Hip Hop Culture was in full effect at The Kennedy Center on November 19th when The Bridge Concert made a return to the venue. Danny Castro and Ant Marshall were celebrating thirty years of their Hip Hop showcase, The Lyricist Lounge. To concede with the celebration, legendary MCs Slick Rick, Rakim, and KRS One performed. In addition, the incomparable DJ Jazzy Jeff was also on the bill.
DJ Jazzy Jeff served as the opening act for the night and entertained the crowd with his turntablism skills as he took the crowd on a musical journey that encompassed various music styles. Slick Rick was the first MC to take the stage and performed numerous hits. Naturally, Rick took it back to his membership days in The Get Fresh Crew and performed his verses from “The Show” and "La Di Da Di." Rick the Ruler also dipped into his solo catalog performing hits such as "Hey Young World" and closing out his show with "Children's Story." Notably absent from Rick's set though, was my personal favorite, "Teenage Love."
The God MC, aka Rakim, was up next and was the MC I was looking forward to seeing the most. DJ Jazzy Jeff backed up Rakim throughout his set. Sporting Hip Hop attire and commanding the stage with grown man bravado, Rakim's setlist included "Microphone Fiend," "Follow the Leader," "Don't Sweat the Technique," "I Ain't No Joke," and "My Melody." Rakim also found time to perform "Mahogany." He closed out his set with a one-two punch of "I Know You Got Soul" and "Paid in Full."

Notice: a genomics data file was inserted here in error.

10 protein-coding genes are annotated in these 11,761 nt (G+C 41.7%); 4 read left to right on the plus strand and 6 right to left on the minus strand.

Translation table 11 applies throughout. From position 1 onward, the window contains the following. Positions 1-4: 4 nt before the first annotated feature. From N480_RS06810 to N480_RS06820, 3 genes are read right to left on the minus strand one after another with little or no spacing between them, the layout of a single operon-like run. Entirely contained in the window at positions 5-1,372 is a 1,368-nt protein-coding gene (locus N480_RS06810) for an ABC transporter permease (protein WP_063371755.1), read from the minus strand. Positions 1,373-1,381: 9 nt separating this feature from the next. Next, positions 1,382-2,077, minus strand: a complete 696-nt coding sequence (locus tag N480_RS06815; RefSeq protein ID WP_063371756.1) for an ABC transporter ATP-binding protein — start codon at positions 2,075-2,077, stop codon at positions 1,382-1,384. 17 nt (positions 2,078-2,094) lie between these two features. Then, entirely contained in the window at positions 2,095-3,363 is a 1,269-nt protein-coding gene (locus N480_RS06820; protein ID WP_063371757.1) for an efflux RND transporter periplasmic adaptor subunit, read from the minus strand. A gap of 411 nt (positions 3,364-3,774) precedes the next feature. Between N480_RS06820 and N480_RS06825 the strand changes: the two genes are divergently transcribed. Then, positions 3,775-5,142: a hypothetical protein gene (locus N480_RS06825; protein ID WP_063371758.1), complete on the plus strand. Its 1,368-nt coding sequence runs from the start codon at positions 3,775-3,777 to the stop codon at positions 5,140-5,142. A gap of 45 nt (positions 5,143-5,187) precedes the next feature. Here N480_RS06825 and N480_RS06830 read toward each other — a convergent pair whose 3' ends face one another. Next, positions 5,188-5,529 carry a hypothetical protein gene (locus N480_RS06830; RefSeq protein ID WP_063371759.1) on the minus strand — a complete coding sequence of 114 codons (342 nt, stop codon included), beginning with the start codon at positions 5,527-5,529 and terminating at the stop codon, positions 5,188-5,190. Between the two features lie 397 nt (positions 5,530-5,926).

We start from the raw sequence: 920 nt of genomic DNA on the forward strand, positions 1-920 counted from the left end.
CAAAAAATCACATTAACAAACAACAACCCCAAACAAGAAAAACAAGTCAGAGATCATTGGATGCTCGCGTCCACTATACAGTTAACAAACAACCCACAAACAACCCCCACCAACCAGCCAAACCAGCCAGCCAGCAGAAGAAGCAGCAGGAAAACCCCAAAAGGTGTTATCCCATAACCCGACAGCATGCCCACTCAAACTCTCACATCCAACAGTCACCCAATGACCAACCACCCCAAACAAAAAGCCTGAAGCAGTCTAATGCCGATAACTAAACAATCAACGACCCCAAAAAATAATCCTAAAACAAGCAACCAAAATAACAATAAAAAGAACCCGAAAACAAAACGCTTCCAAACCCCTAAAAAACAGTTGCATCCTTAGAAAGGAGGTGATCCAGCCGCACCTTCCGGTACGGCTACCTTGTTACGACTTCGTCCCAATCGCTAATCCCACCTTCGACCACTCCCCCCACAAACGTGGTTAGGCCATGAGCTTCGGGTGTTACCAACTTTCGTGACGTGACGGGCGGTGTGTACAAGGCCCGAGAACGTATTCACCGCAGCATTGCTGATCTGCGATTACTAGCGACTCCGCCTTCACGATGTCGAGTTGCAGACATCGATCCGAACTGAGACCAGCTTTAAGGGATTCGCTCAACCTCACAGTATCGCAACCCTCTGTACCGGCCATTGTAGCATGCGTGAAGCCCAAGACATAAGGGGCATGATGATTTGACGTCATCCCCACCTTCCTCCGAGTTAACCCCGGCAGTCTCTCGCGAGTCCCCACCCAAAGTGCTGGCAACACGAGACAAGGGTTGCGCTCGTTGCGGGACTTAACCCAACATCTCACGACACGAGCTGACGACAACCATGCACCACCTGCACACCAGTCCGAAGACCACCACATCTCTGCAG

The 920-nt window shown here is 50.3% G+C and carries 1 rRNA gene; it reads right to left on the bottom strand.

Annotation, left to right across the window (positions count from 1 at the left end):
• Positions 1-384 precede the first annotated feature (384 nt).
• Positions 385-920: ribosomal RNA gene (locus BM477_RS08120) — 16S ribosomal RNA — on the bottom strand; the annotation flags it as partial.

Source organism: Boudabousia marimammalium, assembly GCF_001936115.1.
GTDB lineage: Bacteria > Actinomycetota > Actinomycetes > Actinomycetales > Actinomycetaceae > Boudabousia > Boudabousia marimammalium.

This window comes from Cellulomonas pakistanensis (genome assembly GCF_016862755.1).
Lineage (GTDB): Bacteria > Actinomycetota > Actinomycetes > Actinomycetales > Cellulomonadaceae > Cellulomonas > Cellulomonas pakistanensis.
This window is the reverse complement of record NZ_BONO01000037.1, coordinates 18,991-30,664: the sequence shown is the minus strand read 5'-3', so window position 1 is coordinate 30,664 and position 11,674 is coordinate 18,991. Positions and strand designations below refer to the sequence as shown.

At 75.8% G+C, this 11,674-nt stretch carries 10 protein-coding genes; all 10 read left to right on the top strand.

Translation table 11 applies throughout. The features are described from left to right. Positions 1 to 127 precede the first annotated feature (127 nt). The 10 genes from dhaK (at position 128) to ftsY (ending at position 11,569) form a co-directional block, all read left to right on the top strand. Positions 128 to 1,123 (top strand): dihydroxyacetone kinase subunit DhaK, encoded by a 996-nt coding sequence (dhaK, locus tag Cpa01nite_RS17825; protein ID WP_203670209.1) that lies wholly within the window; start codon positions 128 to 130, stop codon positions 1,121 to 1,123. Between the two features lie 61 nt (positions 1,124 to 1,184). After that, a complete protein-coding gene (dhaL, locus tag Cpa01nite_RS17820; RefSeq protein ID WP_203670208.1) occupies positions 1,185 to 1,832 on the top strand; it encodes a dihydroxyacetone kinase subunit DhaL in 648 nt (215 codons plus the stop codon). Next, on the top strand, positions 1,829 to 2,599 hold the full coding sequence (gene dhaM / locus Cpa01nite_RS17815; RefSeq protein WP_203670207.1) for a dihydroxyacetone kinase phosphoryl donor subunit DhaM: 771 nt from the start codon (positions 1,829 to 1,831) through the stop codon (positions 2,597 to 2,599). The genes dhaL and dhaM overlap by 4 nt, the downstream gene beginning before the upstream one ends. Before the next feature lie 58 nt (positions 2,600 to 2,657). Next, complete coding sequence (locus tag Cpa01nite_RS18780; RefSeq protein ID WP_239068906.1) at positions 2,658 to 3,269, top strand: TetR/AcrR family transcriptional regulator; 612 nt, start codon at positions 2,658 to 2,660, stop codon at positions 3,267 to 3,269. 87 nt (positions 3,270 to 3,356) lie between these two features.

Danny Castro and Ant Marshall graced the stage and thanked everyone for coming out before the night's headliner, "The Teacha," had his time to shine. It was great to see Castro and Marshall bask in the success of an idea that began as a series of open mic events hosted in a small studio apartment in the Lower East Side section of New York City. The duo mentioned that they are bringing back The Lyricist Lounge Show soon, which I look forward to seeing when it airs.
KRS-One was the night's closing act, and despite some initial sound problems, the fifty-six years young MC entertained the crowd through an assortment of songs from his days in Boogie Down Productions, in addition to his solo catalog. "South Bronx," "Sound of da Police," " The Bridge Is Over," "Mc's Act Like They Don't Know and of course “Jack Of Spades” all had the crowd hype. However, the highlight of KRS's performance was his live freestyle. This event was my first time seeing KRS-One Live, and considering where my head was following the Rittenhouse verdict, I needed some knowledge and KRS more than provided.
If I had one gripe about the show, I would say that it felt a bit rushed, and all of the artists had notable omissions from their setlist. Nevertheless, as the night and positive energy died down, a quote from Common came to mind. "Hip-hop is supposed to help you elevate, or go higher." No matter what happened earlier in the day, my spirits were high when the show came to a close.
Final Grade: B+